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February 20, 2023
Veganistan Isn’t a Vegan Bible—It’s Better

Meet Sally Butcher, the fiery London chef bringing plant-based Persian food into focus.

On a street corner in the South London neighborhood of Peckham stands Persepolis, a Middle Eastern foods shop painted canary yellow. Peer through the big front windows, and you’ll find a pastry case filled with Turkish delight and crisp paklava, shelves stocked with dried barberries and jarred mango pickle, and a few tables and chairs occupied by happy diners. Back in the kitchen is Sally Butcher, recognizable by her signature halo of red curls, who runs the shop with her husband, Jamshid. 

“I had the advantage of spending a lot of time with my [Persian] mother-in-law, who is an excellent cook,” Sally told me. “I learned Farsi and cooking simultaneously—food is an excellent way to communicate.” 

Sally and Jamshid have been together for almost thirty years. They met while working at a small catering company and originally opened Persepolis as a grocery store in 2001, with the intention of moving on from cooking for strangers. It didn’t last. “When you like hospitality, you like hospitality,” says Sally, noting that Persepolis started serving food in 2012.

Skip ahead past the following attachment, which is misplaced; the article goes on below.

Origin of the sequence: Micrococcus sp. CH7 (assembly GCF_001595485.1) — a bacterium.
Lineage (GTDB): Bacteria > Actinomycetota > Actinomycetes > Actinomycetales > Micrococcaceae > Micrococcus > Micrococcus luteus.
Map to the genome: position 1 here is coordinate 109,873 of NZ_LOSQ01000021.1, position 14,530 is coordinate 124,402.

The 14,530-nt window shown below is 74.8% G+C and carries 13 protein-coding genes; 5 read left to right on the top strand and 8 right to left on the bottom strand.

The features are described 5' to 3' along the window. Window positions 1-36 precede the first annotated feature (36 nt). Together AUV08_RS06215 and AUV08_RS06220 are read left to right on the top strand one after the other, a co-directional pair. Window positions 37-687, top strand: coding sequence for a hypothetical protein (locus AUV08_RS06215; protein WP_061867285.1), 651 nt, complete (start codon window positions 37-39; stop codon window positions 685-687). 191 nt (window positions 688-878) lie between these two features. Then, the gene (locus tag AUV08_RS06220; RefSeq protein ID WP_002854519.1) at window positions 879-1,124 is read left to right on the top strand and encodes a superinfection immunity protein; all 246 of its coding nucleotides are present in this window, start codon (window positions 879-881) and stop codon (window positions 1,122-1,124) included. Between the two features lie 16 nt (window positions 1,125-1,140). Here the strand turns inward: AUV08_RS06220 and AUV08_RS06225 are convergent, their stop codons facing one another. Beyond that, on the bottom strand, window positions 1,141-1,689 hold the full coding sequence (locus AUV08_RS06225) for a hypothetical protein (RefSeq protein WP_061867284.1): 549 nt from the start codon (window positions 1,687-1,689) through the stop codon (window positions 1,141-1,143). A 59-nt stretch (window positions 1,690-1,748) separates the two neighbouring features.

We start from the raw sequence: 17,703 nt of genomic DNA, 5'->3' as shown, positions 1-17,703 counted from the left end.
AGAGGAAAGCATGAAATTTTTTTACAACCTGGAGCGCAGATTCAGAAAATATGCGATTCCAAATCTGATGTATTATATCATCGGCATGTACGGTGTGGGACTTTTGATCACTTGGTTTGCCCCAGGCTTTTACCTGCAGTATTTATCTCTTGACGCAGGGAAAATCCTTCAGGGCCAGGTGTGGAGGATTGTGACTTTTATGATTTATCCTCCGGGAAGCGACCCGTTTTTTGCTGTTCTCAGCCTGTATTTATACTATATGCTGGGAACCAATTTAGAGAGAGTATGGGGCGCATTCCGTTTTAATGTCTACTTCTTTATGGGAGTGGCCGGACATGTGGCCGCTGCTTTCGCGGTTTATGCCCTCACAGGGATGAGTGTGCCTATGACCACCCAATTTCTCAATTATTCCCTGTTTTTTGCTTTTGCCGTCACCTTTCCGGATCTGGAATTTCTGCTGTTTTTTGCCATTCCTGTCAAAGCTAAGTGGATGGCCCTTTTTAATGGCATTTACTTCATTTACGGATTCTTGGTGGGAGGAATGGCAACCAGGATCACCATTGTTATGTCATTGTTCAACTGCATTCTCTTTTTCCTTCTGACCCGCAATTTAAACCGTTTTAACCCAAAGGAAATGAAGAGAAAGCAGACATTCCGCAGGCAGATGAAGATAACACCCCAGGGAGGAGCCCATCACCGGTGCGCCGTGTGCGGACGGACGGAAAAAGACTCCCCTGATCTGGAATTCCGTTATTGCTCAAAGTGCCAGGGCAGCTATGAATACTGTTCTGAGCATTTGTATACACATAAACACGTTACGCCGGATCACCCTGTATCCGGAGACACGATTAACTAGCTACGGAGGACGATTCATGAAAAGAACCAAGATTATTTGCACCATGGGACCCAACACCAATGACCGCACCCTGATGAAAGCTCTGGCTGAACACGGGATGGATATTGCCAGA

Since then, “Mr. and Mrs. Shopkeeper” (as Sally refers to herself and her husband) have kept busy serving their corner of London. Peckham has historically been home to immigrants from many parts of the world while recently experiencing rapid gentrification. Over the years, Persepolis has become an integral part of that local community. It’s hard to separate Sally from Persepolis, or Persepolis from Peckham. In Sally’s words, “It’s a bit cheesy, but living in Peckham is like living inside one big group hug. It’s the most friendly and the most cosmopolitan neighborhood in the world.”

The menu at Persepolis is packed with vegetarian dishes and peppered with Sally’s wit—from mezze platters filled with falafel, spreads, and a surprise cheese puff (“enough for two normal mortals or one Mr. Shopkeeper”) to drinks like a strong brew of Afghan green tea, which “separates the men from the boys.”

It comes as no surprise that Sally has put her voice and her culinary prowess to good use in writing several cookbooks. Her first book, Persia in Peckham, featured recipes from Persepolis, and she has since published five more featuring Middle Eastern cuisine—in fact, the walls of Persepolis are plastered with their pages. I got in touch with Sally to speak about the US release of Veganistan, her first collection of exclusively vegan recipes.

For those who are unfamiliar with your work, who is Sally Butcher, in a nutshell?
Ditsy British girl falls in love with sensible Iranian dude and becomes fascinated by his culture—especially the cuisine. Together they open, first, a shop purveying the pick of Persia to the unsuspecting people of Peckham, and later, a restaurant. The books were a natural step—after writing newsletters about Persian and Peckham food for a number of years, it seemed logical to collate them all into a volume or two.

What compelled you to write a vegan cookbook?